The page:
Published online by Cambridge University Press: 20 May 2010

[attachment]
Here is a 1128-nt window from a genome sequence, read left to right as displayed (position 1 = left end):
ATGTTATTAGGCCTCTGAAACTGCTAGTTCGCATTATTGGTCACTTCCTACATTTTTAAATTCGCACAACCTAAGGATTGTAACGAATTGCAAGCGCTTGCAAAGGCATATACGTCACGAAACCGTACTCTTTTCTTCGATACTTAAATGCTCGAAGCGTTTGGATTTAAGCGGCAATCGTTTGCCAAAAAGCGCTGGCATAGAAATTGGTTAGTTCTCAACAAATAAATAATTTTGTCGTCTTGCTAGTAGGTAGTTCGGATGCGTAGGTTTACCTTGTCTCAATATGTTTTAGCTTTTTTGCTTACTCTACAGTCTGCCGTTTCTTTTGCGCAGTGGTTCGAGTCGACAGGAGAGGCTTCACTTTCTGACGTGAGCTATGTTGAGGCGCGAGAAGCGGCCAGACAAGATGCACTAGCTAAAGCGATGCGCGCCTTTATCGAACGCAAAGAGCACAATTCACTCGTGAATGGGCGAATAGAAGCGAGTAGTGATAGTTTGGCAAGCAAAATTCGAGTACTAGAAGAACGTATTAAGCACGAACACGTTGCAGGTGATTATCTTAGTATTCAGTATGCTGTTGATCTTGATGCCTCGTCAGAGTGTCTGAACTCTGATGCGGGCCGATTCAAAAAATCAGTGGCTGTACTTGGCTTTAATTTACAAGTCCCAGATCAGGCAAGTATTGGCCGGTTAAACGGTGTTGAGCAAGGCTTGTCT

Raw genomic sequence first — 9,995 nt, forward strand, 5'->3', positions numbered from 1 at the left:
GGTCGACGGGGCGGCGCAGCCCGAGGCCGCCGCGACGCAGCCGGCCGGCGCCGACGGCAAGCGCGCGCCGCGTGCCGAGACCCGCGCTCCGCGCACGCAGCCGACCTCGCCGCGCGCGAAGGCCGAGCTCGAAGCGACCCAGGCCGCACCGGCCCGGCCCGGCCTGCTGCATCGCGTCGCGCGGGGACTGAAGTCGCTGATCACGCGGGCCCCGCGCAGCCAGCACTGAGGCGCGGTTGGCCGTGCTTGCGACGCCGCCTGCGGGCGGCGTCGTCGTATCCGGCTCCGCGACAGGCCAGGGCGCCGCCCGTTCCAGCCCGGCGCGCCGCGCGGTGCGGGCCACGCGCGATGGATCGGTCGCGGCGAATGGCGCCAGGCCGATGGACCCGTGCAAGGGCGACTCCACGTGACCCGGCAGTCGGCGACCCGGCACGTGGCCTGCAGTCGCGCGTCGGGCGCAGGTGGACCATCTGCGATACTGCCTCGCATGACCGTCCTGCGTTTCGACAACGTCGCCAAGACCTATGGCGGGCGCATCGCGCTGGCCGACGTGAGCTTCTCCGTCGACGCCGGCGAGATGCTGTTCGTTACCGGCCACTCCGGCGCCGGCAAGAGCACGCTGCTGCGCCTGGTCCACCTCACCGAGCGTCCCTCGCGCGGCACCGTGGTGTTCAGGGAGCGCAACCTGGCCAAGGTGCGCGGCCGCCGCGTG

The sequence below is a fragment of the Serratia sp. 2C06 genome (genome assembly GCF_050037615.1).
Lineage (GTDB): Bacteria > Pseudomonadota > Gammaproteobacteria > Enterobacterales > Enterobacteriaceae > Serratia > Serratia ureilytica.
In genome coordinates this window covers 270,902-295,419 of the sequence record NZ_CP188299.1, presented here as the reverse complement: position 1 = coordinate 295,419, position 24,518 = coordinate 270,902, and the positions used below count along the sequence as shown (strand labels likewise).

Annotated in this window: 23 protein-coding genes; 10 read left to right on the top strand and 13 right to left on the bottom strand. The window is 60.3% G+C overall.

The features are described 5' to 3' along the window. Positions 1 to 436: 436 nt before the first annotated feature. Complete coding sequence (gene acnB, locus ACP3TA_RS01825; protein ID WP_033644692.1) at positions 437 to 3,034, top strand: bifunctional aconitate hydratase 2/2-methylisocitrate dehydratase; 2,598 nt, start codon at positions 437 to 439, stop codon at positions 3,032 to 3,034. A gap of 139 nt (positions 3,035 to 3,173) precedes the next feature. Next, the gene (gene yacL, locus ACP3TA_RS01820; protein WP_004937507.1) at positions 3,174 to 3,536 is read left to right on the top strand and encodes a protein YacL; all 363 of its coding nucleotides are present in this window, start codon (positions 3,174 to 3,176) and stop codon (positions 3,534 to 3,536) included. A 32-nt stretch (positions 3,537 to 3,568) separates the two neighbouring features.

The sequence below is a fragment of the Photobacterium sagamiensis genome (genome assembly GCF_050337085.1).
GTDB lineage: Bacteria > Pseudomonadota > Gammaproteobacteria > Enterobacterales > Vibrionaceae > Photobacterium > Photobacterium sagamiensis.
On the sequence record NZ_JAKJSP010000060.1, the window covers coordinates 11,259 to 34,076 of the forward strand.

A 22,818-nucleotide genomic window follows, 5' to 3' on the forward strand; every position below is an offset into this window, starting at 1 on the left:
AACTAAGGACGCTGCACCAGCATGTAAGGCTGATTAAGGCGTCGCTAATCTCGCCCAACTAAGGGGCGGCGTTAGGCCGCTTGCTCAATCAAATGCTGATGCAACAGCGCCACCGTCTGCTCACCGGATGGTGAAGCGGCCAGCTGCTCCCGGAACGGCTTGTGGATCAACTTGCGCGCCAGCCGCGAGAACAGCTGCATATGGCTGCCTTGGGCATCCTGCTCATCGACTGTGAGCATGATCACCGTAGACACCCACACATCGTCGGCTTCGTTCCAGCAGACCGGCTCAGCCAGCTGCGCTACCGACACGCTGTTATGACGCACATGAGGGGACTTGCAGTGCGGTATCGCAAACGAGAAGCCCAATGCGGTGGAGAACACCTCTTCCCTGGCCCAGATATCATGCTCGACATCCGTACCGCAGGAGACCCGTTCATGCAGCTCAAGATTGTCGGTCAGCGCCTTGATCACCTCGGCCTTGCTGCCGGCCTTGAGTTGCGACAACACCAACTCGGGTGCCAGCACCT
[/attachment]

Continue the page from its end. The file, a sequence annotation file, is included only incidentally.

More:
Understanding how the brain performs object categorization is of significant interest for cognitive neuroscience as well as for machine vision. In the past decade, building on earlier efforts (Fukushima 1980; Perrett and Oram 1993; Wallis and Rolls 1997), there has been significant progress in understanding the neural mechanisms underlying object recognition in the brain (Kourtzi and DiCarlo 2006; Peissig and Tarr 2007; Riesenhuber and Poggio 1999b; Riesenhuber and Poggio 2000; Riesenhuber and Poggio 2002; Serre et al. 2007a). There is now a quantitative computational model of the ventral visual pathway in primates that models rapid object recognition (Riesenhuber and Poggio 1999b; Serre et al. 2007a), putatively based on a single feedforward pass through the visual system (Thorpe and Fabre-Thorpe 2001). The model has been validated through a number of experiments that have confirmed nontrivial qualitative and quantitative predictions of the model (Freedman et al. 2003; Gawne and Martin 2002; Jiang et al. 2007; Jiang et al. 2006; Lampl et al. 2004). In the domain of machine vision, the success of the biological model in accounting for human object recognition performance (see, e.g., (Serre et al. 2007b)) has led to the development of a family of biologically inspired machine vision systems (see, e.g., (Marin-Jimenez and Perez de la Blanca, 2006; Meyers and Wolf, 2008; Mutch and Lowe, 2006; Serre et al. 2007c)).